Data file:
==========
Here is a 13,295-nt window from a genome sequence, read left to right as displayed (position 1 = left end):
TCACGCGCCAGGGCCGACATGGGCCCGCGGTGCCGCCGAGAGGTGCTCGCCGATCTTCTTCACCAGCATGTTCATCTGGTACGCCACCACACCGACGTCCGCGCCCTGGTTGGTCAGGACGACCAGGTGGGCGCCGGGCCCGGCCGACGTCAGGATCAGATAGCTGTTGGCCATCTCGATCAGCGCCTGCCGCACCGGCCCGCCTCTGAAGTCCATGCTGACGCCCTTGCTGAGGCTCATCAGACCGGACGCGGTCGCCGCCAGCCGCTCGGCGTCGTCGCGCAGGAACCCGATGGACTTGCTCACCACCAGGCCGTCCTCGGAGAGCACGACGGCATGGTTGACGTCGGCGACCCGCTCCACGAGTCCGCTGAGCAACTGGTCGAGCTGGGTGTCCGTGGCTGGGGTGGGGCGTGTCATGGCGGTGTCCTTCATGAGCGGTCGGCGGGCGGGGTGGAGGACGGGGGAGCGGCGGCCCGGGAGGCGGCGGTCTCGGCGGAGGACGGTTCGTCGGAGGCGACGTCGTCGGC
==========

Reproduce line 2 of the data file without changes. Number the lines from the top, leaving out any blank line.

TCACGCGCCAGGGCCGACATGGGCCCGCGGTGCCGCCGAGAGGTGCTCGCCGATCTTCTTCACCAGCATGTTCATCTGGTACGCCACCACACCGACGTCCGCGCCCTGGTTGGTCAGGACGACCAGGTGGGCGCCGGGCCCGGCCGACGTCAGGATCAGATAGCTGTTGGCCATCTCGATCAGCGCCTGCCGCACCGGCCCGCCTCTGAAGTCCATGCTGACGCCCTTGCTGAGGCTCATCAGACCGGACGCGGTCGCCGCCAGCCGCTCGGCGTCGTCGCGCAGGAACCCGATGGACTTGCTCACCACCAGGCCGTCCTCGGAGAGCACGACGGCATGGTTGACGTCGGCGACCCGCTCCACGAGTCCGCTGAGCAACTGGTCGAGCTGGGTGTCCGTGGCTGGGGTGGGGCGTGTCATGGCGGTGTCCTTCATGAGCGGTCGGCGGGCGGGGTGGAGGACGGGGGAGCGGCGGCCCGGGAGGCGGCGGTCTCGGCGGAGGACGGTTCGTCGGAGGCGACGTCGTCGGC